ETF Securities Research Blog

Shackles of La Niña removed from agricultural prices

The chances of a La Niña weather pattern developing have fallen, removing a potential weight on agricultural prices.

The US National Oceanic and Atmospheric Administration has downgraded the probability of a La Niña weather pattern this year to around 40% from above 70% when they made their assessment in June. Neutral conditions are favoured with a probability of about 55%-60%.

In February we published our analysis which showed that if a La Niña starts in the Northern Hemisphere Autumn/Winter, it would be supportive for the growing of wheat, corn, soybean, coffee and cocoa and hence it would be price negative. Now that the probability of that event has diminished, we believe that a source of negative price pressure has been removed.

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However, in the short term, prices of grains remain under pressure. Despite the poor EU wheat crop due to weather damage, we are likely to see record global wheat production this year as yields in the US and Russia have remained very strong. The Northern Hemisphere wheat harvest for 2016/17 is largely over and the winter wheat planting for the next season will now take place. Given the elevated stocks (outside of EU), we could see wheat planting reduce, which if confirmed will be price supportive during the 2017/18 crop.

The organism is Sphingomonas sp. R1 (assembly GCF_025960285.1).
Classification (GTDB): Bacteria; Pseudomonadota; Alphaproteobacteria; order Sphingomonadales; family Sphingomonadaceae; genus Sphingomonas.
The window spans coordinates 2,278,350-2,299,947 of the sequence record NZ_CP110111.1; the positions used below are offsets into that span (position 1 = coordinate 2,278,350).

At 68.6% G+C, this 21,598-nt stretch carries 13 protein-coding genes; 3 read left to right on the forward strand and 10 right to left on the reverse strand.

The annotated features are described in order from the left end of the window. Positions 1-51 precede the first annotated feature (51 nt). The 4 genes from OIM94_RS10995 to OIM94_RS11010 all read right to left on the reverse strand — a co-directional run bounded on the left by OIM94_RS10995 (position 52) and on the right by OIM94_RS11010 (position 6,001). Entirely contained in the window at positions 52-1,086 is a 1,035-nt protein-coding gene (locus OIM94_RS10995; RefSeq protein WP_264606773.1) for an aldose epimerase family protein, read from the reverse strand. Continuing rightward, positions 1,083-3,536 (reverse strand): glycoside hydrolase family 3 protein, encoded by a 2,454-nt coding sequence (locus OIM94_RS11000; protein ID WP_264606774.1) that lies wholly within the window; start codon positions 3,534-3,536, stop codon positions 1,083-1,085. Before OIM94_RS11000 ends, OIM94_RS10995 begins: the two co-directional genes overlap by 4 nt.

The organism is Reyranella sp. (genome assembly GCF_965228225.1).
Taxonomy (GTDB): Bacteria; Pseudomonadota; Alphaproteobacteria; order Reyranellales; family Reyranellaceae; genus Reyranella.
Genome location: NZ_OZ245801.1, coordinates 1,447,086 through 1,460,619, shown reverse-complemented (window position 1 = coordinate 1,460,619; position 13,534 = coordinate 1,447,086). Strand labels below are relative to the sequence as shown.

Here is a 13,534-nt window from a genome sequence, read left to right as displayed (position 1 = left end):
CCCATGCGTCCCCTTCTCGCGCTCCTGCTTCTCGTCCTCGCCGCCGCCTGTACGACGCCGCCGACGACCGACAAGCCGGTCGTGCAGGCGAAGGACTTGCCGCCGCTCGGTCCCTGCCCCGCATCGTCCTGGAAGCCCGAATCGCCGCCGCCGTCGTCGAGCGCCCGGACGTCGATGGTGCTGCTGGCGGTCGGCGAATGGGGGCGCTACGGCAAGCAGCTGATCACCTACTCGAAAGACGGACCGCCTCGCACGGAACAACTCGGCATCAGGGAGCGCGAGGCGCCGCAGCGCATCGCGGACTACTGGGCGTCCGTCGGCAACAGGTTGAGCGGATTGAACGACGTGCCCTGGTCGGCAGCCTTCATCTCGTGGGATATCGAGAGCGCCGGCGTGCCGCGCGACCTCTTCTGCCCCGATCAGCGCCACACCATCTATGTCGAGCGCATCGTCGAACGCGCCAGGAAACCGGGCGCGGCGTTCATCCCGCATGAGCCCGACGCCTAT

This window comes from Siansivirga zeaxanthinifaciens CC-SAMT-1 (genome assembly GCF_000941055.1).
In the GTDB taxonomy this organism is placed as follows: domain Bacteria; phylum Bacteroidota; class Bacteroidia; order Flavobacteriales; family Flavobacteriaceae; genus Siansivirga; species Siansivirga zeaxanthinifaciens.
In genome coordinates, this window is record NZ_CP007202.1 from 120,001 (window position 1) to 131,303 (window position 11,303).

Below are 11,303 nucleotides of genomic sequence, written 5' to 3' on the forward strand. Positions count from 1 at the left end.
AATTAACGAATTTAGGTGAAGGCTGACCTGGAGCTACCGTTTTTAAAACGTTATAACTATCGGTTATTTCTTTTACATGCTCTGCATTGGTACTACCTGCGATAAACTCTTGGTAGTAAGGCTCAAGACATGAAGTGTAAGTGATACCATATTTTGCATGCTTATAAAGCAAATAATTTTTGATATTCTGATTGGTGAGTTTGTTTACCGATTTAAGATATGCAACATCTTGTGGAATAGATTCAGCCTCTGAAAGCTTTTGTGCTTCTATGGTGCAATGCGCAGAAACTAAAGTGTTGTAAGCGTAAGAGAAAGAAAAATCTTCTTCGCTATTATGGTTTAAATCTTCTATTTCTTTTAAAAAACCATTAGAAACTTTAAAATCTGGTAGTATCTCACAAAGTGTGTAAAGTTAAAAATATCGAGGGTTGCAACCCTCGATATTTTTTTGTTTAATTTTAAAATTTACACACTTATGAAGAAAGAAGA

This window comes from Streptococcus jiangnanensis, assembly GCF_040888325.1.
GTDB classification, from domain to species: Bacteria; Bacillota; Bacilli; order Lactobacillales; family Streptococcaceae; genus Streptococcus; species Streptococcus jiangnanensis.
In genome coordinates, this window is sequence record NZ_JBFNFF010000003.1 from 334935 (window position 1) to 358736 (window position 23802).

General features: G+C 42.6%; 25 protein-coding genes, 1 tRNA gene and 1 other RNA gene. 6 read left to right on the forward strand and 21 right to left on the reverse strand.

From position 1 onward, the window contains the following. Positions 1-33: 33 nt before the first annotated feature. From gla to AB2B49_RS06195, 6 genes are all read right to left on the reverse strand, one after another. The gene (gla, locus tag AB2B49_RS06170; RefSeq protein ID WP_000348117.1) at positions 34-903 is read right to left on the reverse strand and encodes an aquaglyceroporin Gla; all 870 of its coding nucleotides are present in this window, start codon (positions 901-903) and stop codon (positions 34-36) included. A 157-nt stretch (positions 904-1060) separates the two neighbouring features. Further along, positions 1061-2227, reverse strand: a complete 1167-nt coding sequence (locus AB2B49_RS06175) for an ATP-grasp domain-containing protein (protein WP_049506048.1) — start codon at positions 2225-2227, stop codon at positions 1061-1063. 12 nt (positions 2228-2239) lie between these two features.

Corn is also likely to see record global production in 2016/17. The US harvest is likely to be completed around November.  Once again, if elevated stocks are confirmed, planting of next year’s crop, which will start in March 2017, is likely to be pared down.

Arabica coffee has been in a supply deficit for the past two years. The absence of a La Niña could mean a dryer Southern Hemisphere Summer which could continue the recent rally we have seen in coffee prices (up 10% in the past 3 weeks).